The Filtered BackProjection (FBP) algorithm is the basis for image reconstruction (converting from the measured data to the image) on modern CT scanners. FBP is a fast and direct method to generate CT images. As the name suggests it is composed of two main steps filtering the data (along the row direction in the detector) and performing the backprojection operation where the data is painted back in the image along the direction which it was measured.
In this post we will go over the details of the projection and backprojection operations first, and then build upon those concepts to discuss the FBP algorithm.
We have a complete youtube video here if you would prefer the video format which is right here. Otherwise if you prefer the detailed written post please check the table of contents below.
What is Forward Projection in image reconstruction?
A small, ‘toy example’, image matrix will be used to demonstrate the concepts of forward and back projection. In the Figure below you can see a 3×3 image matrix where each pixel has a different intensity value. This is just like a CT image except we typically have at least 512×512 pixels in a CT image.
The forward projection algorithm is used in iterative reconstruction and gives insight into how projection data is acquired in CT imaging. The forward projection process is an addition operation; where we are adding up values in each pixel along the ray direction as seen in this Figure. This Figure demonstrates parallel beam projections from the left to the right (green arrows) through the image pixels.
In this case you can see that from this single view of parallel beam projections that each of the detector values is the same. So if we have just one view of projection data it will not be sufficient to reconstruct the image. This is the power of CT imaging compared with x-ray radiography in that more views allows for better differentiation of structures.
In parallel beam acquisitions projection data from 180 degrees is required to be able to accurately reconstruct the object. As an example of another forward projection we demonstrate here a projection which is 90 degrees rotated from the first forward projection.
In this case we can see that now different information is available from this projection. In the first forward projection all of the detector data had the same value, and in this case each detector has a different value. It is these unique measurements from each view which come together to enable us to reconstruct a CT image.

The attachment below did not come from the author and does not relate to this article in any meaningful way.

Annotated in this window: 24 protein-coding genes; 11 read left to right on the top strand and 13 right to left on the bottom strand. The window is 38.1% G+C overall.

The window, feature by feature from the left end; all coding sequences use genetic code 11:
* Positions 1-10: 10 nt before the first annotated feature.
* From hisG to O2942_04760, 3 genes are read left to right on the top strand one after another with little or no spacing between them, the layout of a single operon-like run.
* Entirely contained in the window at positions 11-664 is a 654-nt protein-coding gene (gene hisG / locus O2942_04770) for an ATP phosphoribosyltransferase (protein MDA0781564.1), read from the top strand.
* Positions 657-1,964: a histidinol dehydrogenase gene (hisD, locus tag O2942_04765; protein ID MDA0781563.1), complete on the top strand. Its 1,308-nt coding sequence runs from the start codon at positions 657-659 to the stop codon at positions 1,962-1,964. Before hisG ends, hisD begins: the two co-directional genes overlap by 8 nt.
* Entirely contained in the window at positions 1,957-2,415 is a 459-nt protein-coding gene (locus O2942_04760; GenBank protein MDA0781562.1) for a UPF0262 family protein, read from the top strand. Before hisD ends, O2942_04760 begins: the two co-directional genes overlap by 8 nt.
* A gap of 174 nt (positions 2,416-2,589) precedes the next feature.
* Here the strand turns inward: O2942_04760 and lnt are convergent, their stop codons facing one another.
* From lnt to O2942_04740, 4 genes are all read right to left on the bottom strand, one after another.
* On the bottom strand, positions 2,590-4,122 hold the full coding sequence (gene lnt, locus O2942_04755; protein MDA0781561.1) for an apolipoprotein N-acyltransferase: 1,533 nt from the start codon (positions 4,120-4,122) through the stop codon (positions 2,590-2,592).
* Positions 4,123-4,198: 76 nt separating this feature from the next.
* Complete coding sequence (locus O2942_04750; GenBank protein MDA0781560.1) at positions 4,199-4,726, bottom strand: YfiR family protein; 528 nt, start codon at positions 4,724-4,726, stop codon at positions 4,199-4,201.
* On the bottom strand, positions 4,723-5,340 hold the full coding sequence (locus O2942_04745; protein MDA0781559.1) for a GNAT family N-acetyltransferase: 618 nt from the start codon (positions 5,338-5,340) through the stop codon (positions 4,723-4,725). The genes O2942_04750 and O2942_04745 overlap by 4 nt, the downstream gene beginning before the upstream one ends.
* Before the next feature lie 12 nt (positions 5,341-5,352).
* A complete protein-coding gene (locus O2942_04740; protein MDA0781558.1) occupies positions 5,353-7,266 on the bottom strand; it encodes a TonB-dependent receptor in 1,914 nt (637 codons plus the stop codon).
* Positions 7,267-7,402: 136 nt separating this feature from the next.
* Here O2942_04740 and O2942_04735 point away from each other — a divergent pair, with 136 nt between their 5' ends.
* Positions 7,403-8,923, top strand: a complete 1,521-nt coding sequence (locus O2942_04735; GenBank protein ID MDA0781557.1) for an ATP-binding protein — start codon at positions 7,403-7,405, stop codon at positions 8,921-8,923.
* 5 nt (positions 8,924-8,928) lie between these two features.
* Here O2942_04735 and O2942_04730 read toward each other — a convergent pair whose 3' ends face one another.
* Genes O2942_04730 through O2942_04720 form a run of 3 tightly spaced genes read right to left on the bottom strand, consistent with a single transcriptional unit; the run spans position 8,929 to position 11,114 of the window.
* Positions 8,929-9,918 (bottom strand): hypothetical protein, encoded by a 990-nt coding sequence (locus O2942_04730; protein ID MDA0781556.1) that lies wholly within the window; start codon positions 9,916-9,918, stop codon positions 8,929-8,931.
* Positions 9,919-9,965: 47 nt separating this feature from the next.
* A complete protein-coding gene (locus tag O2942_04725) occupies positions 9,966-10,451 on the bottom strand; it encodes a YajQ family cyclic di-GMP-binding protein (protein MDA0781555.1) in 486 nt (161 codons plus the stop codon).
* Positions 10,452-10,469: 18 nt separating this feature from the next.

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What is Back Projection in image reconstruction?
The backprojection operation is essentially trying to undo the forward projection operation. Since the forward projection operation mapped from the image into the detector space the backprojection operation maps from the detector back to the image.
In the figure below we can see the same toy example of a 3×3 matrix. In this case we start with values in the detector and the backprojection operation paints the values back into the image matrix along the direction of measurement.
In this case we assume parallel beam projections and thus the backprojection operation simply spreads the detector value back along the directions that the rays were measured in the first forward projection figure above.
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What does the data look like in CT and why is it called a sinogram?
In the demonstration above we talked about the mathematical operation of forward projection through the object. When we turn on our x-ray tube and acquire one view on the detector the x-ray system performs the forward projection for us.
The x-rays come out from the tube and travel in straight lines through the patient (ignoring those that scatter for now). The x-rays are then measured on the detector for each view around the patient.
As we described above there are multiple geometries for CT scanning. The simplest geometry is the first generation CT scanner where the projections are parallel to one another (as achieved by translation of the source and detector). The data looks similar to the other CT generations but is slightly different as each generation has a different geometry as we described in our CT Generations post.
In this schematic my bitmoji is the simulated patient.
For each view you get one projection which corresponds to one line or one row in the sinogram. In the sinogram the x direction usually is the detector channel direction and the y direction is the view direction (i.e. indicating the gantry rotation angle).
As in this case the sinogram is typically displayed for one detector row. In this toy example we assume that we just have one detector row in our parallel beam system, so this is all the projection data.
As you look at the sinogram you can see that there are several waves or sinusoids which overlap one another. This is where the name sinogram comes from. In fact for each point in the image space there is a well defined cosine wave that it will trace out.
A couple more interesting notes for the sinogram are that it can be good in figuring out where some image artifacts arise. For instance if there is a bad detector cell in the sinogram it will show up as a vertical line, since the same detector is out for all views.
In a similar manner, if you look at the sinogram and one row is completely different than the others it tells you that something happened within that view such as a tube arc (i.e. tube spit).
The next step that we want to discuss is the conversion from the sinogram to the image. That process is what we call image reconstruction.
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Why not just use Back Projection for Image Reconstruction?
Now we want to make an image from the sinogram. We know that the sinogram is generated from essentially a forward projection through the object (by the x-rays themselves).
The obvious first step would be to use the backprojection operation to make the image since we know that is doing a reverse type operation to the forward projection. So lets see what happens if we use just backprojection to make an image.